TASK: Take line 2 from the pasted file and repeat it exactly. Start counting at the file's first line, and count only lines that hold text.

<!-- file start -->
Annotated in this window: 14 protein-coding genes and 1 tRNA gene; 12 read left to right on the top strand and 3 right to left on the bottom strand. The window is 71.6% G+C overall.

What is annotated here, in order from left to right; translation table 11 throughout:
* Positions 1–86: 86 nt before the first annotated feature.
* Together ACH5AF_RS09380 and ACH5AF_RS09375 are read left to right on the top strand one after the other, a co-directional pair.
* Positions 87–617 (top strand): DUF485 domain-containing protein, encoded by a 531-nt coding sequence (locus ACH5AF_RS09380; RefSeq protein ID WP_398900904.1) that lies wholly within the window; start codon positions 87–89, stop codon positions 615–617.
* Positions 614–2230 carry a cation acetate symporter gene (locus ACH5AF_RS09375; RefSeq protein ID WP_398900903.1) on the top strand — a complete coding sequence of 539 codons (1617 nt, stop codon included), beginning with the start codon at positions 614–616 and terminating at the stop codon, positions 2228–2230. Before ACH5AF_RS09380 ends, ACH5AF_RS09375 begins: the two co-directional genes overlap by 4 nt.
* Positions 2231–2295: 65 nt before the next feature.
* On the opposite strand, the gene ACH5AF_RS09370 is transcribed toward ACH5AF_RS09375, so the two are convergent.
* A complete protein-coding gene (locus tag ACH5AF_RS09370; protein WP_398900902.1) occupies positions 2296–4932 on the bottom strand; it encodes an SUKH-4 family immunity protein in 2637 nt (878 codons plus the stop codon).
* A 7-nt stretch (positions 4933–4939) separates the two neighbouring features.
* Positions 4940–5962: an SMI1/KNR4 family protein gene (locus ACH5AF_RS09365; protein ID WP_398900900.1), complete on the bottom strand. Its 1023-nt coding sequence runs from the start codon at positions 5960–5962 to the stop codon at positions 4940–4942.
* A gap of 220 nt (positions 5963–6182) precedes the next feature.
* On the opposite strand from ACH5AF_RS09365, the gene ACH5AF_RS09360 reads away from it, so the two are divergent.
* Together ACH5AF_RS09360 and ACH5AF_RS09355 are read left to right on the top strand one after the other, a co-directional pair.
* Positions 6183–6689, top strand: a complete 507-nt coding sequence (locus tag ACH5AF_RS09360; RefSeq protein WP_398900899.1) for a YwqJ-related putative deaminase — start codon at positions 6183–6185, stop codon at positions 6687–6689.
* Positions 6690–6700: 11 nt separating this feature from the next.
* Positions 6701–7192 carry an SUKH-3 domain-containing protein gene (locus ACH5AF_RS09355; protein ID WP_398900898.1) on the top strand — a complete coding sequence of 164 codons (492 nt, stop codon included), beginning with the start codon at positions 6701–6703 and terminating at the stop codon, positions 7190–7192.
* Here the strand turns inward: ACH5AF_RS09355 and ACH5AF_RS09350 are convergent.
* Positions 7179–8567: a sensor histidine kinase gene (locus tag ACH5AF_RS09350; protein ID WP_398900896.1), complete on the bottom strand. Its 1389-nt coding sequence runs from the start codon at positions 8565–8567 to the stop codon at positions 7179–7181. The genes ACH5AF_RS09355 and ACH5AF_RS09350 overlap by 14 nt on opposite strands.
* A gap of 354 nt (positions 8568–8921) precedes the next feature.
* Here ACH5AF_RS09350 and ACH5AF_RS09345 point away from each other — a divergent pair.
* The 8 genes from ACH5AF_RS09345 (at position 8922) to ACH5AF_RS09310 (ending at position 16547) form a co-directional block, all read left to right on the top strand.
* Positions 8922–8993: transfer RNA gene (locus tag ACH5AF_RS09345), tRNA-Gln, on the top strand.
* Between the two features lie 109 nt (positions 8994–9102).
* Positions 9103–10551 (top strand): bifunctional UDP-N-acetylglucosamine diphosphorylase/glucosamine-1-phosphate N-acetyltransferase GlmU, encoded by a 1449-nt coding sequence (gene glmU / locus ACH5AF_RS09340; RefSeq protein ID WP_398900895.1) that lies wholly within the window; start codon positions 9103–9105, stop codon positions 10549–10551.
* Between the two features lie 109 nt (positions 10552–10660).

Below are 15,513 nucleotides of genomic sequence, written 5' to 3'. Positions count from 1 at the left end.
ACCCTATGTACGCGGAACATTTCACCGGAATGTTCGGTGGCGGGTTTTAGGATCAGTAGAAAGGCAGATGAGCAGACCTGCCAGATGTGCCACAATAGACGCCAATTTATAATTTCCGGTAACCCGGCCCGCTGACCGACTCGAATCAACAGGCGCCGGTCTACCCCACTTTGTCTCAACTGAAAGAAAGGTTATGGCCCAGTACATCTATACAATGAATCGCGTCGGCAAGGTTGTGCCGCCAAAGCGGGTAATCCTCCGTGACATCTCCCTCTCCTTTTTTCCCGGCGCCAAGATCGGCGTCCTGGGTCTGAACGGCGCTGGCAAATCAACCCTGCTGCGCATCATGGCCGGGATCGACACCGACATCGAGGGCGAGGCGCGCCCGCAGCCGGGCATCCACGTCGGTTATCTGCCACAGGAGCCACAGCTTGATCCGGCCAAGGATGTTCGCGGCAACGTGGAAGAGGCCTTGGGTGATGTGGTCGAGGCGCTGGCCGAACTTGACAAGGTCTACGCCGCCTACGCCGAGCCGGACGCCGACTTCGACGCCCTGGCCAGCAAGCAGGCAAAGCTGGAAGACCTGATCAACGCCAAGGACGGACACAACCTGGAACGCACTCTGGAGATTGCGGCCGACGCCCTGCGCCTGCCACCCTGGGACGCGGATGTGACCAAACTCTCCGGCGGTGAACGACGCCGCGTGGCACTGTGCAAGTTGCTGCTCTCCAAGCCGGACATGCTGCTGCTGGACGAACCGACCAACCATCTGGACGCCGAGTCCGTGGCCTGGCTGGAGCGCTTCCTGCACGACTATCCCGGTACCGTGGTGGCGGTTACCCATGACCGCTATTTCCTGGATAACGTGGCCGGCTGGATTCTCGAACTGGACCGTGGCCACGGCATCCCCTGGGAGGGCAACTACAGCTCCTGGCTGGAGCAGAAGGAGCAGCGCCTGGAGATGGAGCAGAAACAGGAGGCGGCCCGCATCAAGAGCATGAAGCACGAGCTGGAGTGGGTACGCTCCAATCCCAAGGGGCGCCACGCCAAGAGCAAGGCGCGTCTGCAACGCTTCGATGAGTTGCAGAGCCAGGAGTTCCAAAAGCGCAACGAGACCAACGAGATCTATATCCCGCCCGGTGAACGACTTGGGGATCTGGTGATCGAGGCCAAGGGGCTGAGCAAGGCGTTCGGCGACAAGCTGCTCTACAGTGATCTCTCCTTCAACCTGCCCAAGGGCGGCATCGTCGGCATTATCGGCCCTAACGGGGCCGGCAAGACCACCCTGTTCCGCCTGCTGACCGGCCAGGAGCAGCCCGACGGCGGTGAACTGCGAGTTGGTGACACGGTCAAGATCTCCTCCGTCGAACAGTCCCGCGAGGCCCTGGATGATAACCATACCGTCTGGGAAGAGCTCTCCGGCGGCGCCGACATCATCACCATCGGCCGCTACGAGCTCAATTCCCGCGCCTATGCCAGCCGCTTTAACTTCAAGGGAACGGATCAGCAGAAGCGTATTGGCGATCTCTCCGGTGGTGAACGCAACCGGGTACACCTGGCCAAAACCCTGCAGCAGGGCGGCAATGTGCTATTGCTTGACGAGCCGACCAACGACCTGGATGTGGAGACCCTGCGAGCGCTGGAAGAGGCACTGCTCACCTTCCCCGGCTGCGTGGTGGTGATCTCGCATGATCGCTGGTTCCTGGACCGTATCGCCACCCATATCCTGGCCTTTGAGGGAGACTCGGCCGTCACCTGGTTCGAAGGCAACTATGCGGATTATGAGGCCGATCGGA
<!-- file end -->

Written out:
What is annotated here, in order from left to right; translation table 11 throughout: